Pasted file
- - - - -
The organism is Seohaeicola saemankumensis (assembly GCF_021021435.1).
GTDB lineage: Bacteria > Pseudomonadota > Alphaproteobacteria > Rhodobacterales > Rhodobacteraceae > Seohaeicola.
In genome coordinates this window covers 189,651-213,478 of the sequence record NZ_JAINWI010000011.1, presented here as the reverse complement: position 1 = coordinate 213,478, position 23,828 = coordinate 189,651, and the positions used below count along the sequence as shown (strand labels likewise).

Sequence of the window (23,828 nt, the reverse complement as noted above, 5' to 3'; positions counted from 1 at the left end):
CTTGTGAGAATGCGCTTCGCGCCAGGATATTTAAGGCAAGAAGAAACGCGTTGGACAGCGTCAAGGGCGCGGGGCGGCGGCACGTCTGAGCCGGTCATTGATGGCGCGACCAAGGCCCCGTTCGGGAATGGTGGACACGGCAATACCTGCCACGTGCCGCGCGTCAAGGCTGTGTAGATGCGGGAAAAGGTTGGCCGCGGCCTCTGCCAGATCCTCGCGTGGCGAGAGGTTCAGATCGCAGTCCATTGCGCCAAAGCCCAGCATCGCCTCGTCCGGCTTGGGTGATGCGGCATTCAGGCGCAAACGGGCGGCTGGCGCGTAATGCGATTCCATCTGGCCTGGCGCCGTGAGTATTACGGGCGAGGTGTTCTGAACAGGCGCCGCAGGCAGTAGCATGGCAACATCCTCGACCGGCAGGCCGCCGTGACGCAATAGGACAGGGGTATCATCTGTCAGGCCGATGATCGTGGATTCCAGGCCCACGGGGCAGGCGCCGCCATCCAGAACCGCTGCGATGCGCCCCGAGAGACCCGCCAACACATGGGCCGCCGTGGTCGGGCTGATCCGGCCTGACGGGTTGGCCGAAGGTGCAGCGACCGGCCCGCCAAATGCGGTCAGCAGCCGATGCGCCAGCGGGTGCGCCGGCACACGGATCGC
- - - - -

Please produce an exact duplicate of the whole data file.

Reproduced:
The organism is Seohaeicola saemankumensis (assembly GCF_021021435.1).
GTDB lineage: Bacteria > Pseudomonadota > Alphaproteobacteria > Rhodobacterales > Rhodobacteraceae > Seohaeicola.
In genome coordinates this window covers 189,651-213,478 of the sequence record NZ_JAINWI010000011.1, presented here as the reverse complement: position 1 = coordinate 213,478, position 23,828 = coordinate 189,651, and the positions used below count along the sequence as shown (strand labels likewise).

Sequence of the window (23,828 nt, the reverse complement as noted above, 5' to 3'; positions counted from 1 at the left end):
CTTGTGAGAATGCGCTTCGCGCCAGGATATTTAAGGCAAGAAGAAACGCGTTGGACAGCGTCAAGGGCGCGGGGCGGCGGCACGTCTGAGCCGGTCATTGATGGCGCGACCAAGGCCCCGTTCGGGAATGGTGGACACGGCAATACCTGCCACGTGCCGCGCGTCAAGGCTGTGTAGATGCGGGAAAAGGTTGGCCGCGGCCTCTGCCAGATCCTCGCGTGGCGAGAGGTTCAGATCGCAGTCCATTGCGCCAAAGCCCAGCATCGCCTCGTCCGGCTTGGGTGATGCGGCATTCAGGCGCAAACGGGCGGCTGGCGCGTAATGCGATTCCATCTGGCCTGGCGCCGTGAGTATTACGGGCGAGGTGTTCTGAACAGGCGCCGCAGGCAGTAGCATGGCAACATCCTCGACCGGCAGGCCGCCGTGACGCAATAGGACAGGGGTATCATCTGTCAGGCCGATGATCGTGGATTCCAGGCCCACGGGGCAGGCGCCGCCATCCAGAACCGCTGCGATGCGCCCCGAGAGACCCGCCAACACATGGGCCGCCGTGGTCGGGCTGATCCGGCCTGACGGGTTGGCCGAAGGTGCAGCGACCGGCCCGCCAAATGCGGTCAGCAGCCGATGCGCCAGCGGGTGCGCCGGCACACGGATCGC